The IPCC have investigated Sussex Police in relation the restraint of an 11-year-old girl with a neurological disorder. It has been revealed today that she was restrained, handcuffed and placed in a mesh ant-spit hood with leg straps whilst being held in custody.

Child H, as she is known, was arrested three times and detained under the Mental Health Act between February 2nd and March 2nd by Sussex Police. She was held for a total of 60 hours without an appropriate adult.

Child H’s mother, issued a statement through her solicitors, which said: "My daughter's contact with the police in 2012 was nothing short of a nightmare for both of us. At the time her disability meant that she could behave in very challenging ways, but what she needed was patience, respect and the support of her mother. Instead she was locked up in a police station without me or anyone else who knew her for support…”

"I know that some of the officers were doing their best, but I cannot understand why others thought it was appropriate to put an 11-year-old girl in handcuffs and leg restraints. I can't accept that it will ever be appropriate for the police to hood a disabled child, regardless of how they behave. I call on Sussex Police to stop doing this to children immediately."

She described her daughters treatment as "degrading and barbaric".

IPCC Commissioner Jennifer Izekor said: "This was a complex investigation, which found Sussex Police officers failed to respond effectively to the needs of a vulnerable child…”

"While it is clear Child H had significant behavioural problems arising from her disability, Sussex Police and indeed other agencies which were - or should have been - involved, did not appear to have the skills and capacity to respond to her effectively.."

Lee Hollins, who heads up work SecuriCares work on managing restraint risks says “Quite apart for issues surrounding the deprivation of liberty and failure to provide access to an appropriate adult this case highlights the potential for harm, psychological, emotional and physical. I cannot begin to imagine what the experience of this child was like, with grown adults bearing down on her and applying all sorts of restrictive devices; cuffs, leg straps and an anti-spit hood… It must have been extremely traumatic..”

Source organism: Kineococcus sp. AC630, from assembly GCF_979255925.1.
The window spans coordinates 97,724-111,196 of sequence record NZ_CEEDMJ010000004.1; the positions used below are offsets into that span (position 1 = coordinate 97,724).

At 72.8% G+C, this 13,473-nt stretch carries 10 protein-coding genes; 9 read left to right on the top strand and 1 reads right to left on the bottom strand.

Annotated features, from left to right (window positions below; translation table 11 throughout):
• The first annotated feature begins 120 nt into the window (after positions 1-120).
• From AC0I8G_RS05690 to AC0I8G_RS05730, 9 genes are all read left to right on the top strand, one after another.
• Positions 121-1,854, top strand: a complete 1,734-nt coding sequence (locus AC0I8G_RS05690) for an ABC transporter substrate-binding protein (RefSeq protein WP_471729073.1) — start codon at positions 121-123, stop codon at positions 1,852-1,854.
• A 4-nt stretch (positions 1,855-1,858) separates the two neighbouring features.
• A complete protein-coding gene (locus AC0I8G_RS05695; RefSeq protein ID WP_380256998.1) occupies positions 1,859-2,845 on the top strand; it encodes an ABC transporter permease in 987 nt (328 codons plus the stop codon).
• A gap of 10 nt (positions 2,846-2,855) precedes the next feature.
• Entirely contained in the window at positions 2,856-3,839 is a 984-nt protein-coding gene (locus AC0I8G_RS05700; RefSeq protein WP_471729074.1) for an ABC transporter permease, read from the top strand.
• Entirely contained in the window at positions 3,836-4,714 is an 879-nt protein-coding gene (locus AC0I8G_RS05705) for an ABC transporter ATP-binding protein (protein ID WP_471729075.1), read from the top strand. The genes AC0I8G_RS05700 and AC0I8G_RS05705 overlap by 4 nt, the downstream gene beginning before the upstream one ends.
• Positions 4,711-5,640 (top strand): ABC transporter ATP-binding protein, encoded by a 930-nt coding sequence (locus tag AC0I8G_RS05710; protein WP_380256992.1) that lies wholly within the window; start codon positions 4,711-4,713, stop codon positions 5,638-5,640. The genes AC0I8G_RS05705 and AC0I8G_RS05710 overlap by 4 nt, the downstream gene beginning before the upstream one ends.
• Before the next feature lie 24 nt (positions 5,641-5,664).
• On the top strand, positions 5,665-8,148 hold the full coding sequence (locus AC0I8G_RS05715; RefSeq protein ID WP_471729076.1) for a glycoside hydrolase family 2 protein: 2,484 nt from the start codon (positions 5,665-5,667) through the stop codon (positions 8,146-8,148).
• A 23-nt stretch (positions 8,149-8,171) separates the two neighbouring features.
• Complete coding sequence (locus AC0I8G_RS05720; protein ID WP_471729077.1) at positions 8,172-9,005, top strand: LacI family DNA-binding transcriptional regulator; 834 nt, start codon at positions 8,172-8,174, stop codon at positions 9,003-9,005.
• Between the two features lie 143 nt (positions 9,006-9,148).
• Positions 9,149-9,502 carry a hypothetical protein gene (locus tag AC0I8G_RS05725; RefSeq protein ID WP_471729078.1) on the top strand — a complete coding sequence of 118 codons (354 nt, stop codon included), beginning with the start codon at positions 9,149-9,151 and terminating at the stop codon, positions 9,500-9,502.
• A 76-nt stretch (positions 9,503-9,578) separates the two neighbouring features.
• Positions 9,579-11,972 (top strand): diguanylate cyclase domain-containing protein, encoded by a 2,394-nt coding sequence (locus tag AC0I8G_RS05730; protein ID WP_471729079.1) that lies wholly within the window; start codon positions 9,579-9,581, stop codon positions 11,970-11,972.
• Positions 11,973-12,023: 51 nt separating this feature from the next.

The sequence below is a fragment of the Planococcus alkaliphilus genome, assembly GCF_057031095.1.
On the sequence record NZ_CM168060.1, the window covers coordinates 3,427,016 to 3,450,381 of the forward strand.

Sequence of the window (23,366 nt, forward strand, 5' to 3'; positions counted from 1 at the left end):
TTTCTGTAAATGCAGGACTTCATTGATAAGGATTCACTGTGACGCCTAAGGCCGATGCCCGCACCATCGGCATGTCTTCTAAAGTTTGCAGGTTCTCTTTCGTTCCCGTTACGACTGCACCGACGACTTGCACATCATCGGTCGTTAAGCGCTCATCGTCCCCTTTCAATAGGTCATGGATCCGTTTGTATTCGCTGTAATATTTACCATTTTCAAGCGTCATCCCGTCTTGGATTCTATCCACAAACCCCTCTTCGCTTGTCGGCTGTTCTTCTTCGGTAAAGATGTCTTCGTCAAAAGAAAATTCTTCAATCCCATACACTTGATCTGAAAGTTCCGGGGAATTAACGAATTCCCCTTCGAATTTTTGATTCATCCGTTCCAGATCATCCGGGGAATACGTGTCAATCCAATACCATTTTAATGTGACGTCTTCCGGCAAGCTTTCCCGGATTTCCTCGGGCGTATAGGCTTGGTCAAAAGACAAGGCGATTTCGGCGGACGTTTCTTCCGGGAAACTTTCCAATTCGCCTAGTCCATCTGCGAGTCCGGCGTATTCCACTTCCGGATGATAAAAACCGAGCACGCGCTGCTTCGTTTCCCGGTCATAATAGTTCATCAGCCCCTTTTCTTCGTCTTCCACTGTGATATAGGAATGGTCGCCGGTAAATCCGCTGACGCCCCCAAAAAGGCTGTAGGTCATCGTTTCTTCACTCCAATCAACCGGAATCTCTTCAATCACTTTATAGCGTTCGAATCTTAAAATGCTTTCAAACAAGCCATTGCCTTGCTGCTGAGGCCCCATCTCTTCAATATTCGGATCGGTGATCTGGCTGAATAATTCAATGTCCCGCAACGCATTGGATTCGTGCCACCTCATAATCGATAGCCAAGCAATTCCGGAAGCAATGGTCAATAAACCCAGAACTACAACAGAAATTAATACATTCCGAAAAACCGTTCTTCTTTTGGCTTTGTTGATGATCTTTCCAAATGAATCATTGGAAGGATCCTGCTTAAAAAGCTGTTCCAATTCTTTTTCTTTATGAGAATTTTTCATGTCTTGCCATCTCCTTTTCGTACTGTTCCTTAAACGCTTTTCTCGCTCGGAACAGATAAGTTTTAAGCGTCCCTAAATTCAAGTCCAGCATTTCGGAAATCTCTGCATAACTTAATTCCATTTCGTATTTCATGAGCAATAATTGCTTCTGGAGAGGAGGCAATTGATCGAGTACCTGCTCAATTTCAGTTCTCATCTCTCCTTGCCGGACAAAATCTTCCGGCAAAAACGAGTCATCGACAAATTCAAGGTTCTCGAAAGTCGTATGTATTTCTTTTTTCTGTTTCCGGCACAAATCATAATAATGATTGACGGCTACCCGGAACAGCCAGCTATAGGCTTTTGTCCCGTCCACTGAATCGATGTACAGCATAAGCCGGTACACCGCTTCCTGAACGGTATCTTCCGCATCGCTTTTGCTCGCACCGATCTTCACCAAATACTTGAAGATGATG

“Furthermore we mustn’t forget this is a child, a child whose anatomy and physiology is different to that of an adult. Anyone who is involved in restraining a child must always be mindful of the unique dangers that arise because of this disparity, and ensure safety protocols are followed. That having been said one has to wonder why this restraint took place in the first instance…. There are still many unanswered questions..”

SecuriCare offer a range of courses designed to enable support workers, carers and foster families to best respond to any ‘Challenging Behaviour’ that may occur. All programmes are finalised after full training needs analysis and delivered by experienced frontline practitioners. Click to see our ‘Preventing & Managing Challenging Behaviour’ Course which includes ‘Positive Behaviour Management’ techniques designed to minimise the need for any kind of restrictive intervention. You can also take a look at our person centred Behaviour Planning Service.

Securicare also offer a ‘Restraint Reduction’ support service and training in support of improving safety. Check out our ‘Physical Intervention’ courses and our online ‘Restraint Risks’ course, or ask for details about our newest course 'Physical Interventions: Removing Risk & Reducing Use' a course that provides practical guidance on how to manage risks within the context of an incident as well as prevent future restraint use. 

Contact us for more information and to discuss your needs: E: trainers@securicare.com or T: 01904 492442

Click for the full story from The Telegraph